Welcome to Felons on Film, a bi-weekly podcast presented by Geek Hard that looks at films based on real life crimes. Join hosts Andrew Young and Elspeth McRobb as they see what happens when true crime meets artistic license and explore murder and thievery on the silver screen.

For this Episode of Felons on Film, Andrew and Elspeth check out the 2013 John Krokidas film, Kill Your Darlings. The story is about the college days of members of the Beat Generation: Lucien Carr, Allen Ginsberg, William S. Burroughs, and Jack Kerouac. The film follows their first interactions, and Carr’s killing of his long-time friend David Kammerer in Riverside Park in Manhattan, New York City. The fallout of the murder makes up the bulk of the second half of the film.

In the early 1940s, Allen Ginsberg is an English major at Columbia University, only to learn more than he bargained for. Dissatisfied by the orthodox attitudes of the school, Allen finds himself drawn to iconoclastic colleagues like Lucien Carr, William S. Burroughs and Jack Kerouac. Together, this gang would explore bold new literary ideas that would challenge the sensibilities of their time as the future Beat Generation. However, for all their creativity, their very appetites and choices lead to more serious transgressions that would mark their lives forever.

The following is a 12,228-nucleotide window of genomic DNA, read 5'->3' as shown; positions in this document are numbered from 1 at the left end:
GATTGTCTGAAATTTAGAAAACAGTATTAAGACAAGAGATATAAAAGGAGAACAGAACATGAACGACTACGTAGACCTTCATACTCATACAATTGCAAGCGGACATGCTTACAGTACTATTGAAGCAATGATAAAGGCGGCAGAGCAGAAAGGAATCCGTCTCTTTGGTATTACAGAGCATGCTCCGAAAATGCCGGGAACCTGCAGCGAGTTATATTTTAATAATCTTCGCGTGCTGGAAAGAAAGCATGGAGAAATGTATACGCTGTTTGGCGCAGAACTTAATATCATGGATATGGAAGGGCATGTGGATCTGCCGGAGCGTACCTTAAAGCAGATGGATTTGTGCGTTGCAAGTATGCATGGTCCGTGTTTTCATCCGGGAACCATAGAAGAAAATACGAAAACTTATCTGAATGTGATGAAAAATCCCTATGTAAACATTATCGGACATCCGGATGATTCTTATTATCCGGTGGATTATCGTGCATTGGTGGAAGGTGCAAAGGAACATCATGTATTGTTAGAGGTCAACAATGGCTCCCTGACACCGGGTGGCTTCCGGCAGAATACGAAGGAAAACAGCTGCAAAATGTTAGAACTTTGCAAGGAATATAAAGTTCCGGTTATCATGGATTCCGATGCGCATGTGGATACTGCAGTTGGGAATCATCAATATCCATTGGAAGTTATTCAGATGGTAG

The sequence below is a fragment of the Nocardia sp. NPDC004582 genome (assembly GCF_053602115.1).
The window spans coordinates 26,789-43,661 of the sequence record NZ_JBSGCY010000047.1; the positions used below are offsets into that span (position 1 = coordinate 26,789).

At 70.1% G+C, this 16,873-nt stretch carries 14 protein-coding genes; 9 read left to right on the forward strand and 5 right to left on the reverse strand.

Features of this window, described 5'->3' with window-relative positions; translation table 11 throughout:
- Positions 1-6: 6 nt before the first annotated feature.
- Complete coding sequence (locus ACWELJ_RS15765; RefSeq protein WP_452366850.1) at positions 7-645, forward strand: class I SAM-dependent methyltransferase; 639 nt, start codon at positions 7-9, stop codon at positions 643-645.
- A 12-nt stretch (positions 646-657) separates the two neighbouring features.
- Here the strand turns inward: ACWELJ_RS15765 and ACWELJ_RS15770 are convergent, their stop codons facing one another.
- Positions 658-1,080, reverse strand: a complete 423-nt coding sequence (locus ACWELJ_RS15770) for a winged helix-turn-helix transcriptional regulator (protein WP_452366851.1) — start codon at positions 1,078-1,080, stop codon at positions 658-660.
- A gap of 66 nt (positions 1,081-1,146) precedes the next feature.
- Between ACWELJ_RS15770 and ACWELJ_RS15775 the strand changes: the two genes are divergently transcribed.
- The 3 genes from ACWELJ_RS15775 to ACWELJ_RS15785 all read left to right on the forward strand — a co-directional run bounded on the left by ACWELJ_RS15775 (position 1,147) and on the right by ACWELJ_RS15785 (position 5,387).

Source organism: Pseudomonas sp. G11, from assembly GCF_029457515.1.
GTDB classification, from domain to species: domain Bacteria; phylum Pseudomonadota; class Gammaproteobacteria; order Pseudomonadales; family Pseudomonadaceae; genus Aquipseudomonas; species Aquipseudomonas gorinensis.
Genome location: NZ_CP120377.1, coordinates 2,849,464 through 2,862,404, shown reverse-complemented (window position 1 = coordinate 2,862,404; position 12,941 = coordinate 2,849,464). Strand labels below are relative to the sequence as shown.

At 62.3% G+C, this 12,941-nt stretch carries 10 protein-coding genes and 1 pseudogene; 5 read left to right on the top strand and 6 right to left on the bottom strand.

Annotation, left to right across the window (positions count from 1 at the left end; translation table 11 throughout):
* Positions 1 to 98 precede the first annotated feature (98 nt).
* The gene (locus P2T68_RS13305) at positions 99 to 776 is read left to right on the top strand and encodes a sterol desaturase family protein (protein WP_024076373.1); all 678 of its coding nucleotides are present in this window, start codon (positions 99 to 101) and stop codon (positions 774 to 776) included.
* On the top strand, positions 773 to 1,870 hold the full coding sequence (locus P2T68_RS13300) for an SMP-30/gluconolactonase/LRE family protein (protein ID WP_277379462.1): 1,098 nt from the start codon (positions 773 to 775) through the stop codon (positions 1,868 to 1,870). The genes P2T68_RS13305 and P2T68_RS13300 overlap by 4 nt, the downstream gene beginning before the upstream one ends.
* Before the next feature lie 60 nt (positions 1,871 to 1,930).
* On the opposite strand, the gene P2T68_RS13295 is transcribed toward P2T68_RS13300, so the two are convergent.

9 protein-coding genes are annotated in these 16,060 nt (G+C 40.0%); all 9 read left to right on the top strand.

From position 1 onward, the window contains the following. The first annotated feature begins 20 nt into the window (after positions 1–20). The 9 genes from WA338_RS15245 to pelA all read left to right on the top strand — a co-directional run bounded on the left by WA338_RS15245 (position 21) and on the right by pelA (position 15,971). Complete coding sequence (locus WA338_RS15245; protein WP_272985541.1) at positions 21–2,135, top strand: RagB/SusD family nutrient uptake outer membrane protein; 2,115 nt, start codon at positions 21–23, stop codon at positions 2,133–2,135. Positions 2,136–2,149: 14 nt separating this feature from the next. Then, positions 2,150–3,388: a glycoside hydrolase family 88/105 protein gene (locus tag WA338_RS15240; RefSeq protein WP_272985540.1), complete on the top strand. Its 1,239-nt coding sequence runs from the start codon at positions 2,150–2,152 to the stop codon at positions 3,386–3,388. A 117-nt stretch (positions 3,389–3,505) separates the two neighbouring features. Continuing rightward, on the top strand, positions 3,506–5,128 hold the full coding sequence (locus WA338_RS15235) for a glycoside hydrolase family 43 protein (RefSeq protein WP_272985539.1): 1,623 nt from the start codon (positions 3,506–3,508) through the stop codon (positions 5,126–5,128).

Kenneth Chisholm, imdb.com

Kill Your Darlings played Sundance and TIFF in 2013 and received favourable reviews from critics. The film was lauded for its depiction of the beat movement from a more inquisitive angle. The characters’ genius is never assumed. The chemistry between actors Daniel Radcliffe and Dane DeHaan was also given praise. But what did we think of it? Was the dramatic realism enough to hook us on the beat? Listen as Andrew and Elspeth dissect Kill Your Darlings for your enjoyment! Andrew also doles out some clever puns that go right over Elspeth’s head. It’s all happening on Felons on Film!

Did you enjoy Kill Your Darlings? Let us know in the comments. You can also send an email to geekhardshow@gmail.com with “Felons On Film” in the subject line with your thoughts or suggestions. We’ll even read it in an upcoming episode. We’d love to hear from you. Support us on Patreon.

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